“There is so much that we have accomplished in the District over the past four years that has improved our community and enhanced its future; but there is still much work to be done, and I am committed to working with our citizens, council and staff to continue to improve the community and to be able to make our town the best place to live in B.C.,” stated District of Barriere incumbent mayoral candidate Mike Fennell last week.
Fennell was elected as the first Mayor for the new municipality four years ago, and says the first year for mayor and council “was a learning year for everyone”. He notes that because the first term also started so late in the year the District had no opportunity to apply for grants and funding that would normally be available to a community for that fiscal year. “That first one year term was an education for us all at municipal hall, but it was time well spent for the future of Barriere.”
Fennell tells how in that first year, his debut as a representative for Barriere at a Thompson Nicola Regional District (TNRD) meeting, “Was an eye opener. Especially when they started talking about solid waste disposal in the communities and how this would cost about $95,000 per year for our municipality,” said Fennell, “I am especially proud of the way that council and staff were able to address this large expense; by introducing our curb side blue bag recycling program. We were the first community outside of Kamloops to do so, and we now recycle more cardboard per capita than anywhere else in the TNRD. This has saved us a considerable amount of money in landfill dumping fees, and the purchase of a new garbage truck for the District has greatly assisted this project as well.”
Fennell says during his four years as mayor he has spent a lot of time dealing with other members of government; both provincial and federal. “You learn the fine art of government negotiation, how to push and when to back off. If you push to hard your community gets nothing, and if you back off too soon your neighbour gets it instead of you.”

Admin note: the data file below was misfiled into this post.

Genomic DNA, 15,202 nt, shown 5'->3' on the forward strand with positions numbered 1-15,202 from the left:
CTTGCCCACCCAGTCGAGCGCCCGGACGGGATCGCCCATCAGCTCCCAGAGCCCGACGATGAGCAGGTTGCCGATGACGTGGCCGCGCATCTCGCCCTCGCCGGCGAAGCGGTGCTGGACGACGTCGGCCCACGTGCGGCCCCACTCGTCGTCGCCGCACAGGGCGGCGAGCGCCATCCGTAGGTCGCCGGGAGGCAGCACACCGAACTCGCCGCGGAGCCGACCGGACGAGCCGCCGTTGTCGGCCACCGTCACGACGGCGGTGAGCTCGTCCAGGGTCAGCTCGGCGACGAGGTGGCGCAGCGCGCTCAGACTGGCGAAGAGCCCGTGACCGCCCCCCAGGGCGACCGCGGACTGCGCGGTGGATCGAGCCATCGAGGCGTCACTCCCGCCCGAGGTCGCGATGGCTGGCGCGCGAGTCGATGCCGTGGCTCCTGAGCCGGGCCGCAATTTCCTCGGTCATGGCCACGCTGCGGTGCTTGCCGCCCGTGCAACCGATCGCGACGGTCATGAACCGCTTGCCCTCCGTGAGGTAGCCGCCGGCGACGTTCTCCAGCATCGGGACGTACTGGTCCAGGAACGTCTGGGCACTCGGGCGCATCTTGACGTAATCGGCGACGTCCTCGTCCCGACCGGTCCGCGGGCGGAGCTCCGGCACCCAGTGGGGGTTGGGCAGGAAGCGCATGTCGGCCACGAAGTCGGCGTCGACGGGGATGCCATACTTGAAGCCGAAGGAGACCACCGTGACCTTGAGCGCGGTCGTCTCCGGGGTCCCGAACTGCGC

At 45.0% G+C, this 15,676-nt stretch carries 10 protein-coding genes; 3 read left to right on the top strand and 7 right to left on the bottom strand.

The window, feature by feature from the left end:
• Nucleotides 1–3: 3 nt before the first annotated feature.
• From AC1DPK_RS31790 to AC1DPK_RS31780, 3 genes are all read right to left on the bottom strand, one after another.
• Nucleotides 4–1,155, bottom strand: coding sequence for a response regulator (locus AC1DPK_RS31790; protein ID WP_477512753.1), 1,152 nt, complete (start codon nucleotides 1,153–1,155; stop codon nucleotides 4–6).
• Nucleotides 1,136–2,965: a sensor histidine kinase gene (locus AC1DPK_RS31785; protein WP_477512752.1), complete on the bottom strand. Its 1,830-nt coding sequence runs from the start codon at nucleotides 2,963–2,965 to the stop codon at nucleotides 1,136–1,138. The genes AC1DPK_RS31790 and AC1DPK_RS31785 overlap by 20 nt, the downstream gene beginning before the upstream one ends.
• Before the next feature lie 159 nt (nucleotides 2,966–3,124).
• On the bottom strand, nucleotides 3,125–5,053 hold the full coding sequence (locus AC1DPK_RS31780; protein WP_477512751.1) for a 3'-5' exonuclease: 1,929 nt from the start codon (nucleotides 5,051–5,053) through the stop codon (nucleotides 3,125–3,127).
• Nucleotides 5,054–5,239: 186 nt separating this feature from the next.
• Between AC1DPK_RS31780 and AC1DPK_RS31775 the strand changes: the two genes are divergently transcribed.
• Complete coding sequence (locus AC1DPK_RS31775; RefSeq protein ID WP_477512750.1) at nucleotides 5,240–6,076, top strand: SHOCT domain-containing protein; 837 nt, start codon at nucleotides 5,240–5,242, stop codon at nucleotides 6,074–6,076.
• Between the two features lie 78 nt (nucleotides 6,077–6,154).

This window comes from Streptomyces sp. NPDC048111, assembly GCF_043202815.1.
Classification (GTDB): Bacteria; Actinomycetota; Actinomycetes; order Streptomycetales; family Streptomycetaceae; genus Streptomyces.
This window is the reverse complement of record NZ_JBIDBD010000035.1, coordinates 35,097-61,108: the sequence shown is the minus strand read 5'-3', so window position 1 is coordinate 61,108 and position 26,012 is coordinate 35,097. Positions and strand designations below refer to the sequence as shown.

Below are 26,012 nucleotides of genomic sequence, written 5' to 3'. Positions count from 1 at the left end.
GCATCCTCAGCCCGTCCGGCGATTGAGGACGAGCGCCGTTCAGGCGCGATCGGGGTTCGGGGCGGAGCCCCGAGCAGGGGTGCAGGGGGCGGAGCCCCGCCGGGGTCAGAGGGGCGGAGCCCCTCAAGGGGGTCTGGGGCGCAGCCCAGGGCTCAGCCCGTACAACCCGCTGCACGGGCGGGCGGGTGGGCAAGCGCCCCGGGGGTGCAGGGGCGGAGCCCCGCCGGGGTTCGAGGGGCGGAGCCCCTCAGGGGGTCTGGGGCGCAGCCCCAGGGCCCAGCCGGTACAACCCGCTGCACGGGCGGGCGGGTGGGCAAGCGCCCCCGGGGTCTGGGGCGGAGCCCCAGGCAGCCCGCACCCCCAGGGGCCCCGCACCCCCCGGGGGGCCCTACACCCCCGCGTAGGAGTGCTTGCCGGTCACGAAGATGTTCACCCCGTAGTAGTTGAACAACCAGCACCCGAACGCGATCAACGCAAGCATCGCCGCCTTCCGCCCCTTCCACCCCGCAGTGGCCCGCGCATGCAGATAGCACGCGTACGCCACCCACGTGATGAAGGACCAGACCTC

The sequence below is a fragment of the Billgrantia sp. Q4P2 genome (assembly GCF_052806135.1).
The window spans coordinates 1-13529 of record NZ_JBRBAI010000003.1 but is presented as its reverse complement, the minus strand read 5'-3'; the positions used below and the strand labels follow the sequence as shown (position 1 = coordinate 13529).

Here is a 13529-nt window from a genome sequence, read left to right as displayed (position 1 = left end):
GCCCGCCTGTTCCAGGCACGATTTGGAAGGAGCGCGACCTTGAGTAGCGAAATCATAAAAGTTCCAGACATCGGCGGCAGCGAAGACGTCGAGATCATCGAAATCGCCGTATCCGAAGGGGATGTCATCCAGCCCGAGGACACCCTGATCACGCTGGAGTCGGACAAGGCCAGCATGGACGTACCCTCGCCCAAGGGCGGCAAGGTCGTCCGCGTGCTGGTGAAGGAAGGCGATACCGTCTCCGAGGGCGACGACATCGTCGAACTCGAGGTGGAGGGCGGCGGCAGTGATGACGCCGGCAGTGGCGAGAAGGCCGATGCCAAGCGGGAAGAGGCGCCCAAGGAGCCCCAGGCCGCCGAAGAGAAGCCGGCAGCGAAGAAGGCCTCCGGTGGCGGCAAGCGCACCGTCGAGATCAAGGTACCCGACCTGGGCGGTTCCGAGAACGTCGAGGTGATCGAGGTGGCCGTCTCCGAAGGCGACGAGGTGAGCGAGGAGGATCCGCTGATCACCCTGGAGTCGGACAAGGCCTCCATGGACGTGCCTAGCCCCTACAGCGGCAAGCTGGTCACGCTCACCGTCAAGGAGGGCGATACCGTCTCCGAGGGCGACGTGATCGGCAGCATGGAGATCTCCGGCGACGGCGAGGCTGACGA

Fennell notes that of all the municipal taxes collected in Canada, the provincial and federal levels of government get about 90 per cent, and the remaining 10 per cent goes back to the communities.
He stated that finding funding for municipal projects and improvements is a never ending job, and that attending government conferences such as the annual UBCM, and the FCM (Federation of Canadian Municipalities) provides not only educational opportunities for local government representatives, but other benefits as well. “The FCM conference I attended in Halifax featured workshops, a municipal suppliers trade show of 200 vendors with everything from government information to fire equipment, water systems, etc.,” said Fennell, “It is there that I was able to see first hand and speak with the manufacturers of Green Gym (an outdoor fitness centre) that they are working with us to access a grant for $15,000 so we can purchase the Gym and install it near the tots playground.”
He noted that if the Gym is purchased the Barriere Lions Club have offered to add a gazebo beside the equipment. An additional cost factor of $5,000 for the green Gym installation will be worked into the Districts 2012 budget.
Asked what Fennell had to say about the rise in taxes for Barriere residents since incorporation he stated, “In 2007 our budget right after incorporation was $500,000 and it was the same in 2008. In 2009 and 2010 it was $520,000. In 2011 it increased to $620,000 due to the fact that we had an additional 50 residential dwelling lots added to our tax roll.”
He noted that this increased number of assessments enabled the municipality to lower the mill rate which assisted area taxpayers, although for most, their taxes did increase.
“Barriere is the second lowest municipality in the TNRD for residential taxes,” said the incumbent Mayor, “Logan Lake is the lowest and they receive a substantial tax from Highland Valley Copper. We believe our business taxes are the lowest as well, and we’ve built a good environment for people to move here. “He notes that 85 per cent of taxes collected come from residential, of which 50 per cent are occupied by seniors. “We have to keep the taxes affordable for our seniors,” said Fennell, “If we can encourage industry to come here this will contribute a large percentage to our budget. For instance if we had a $3 million dollar plant her it would contribute about $60,000 to our budget in taxes, which would work out to approximately the same tax as what would come from a total of 110 residences.”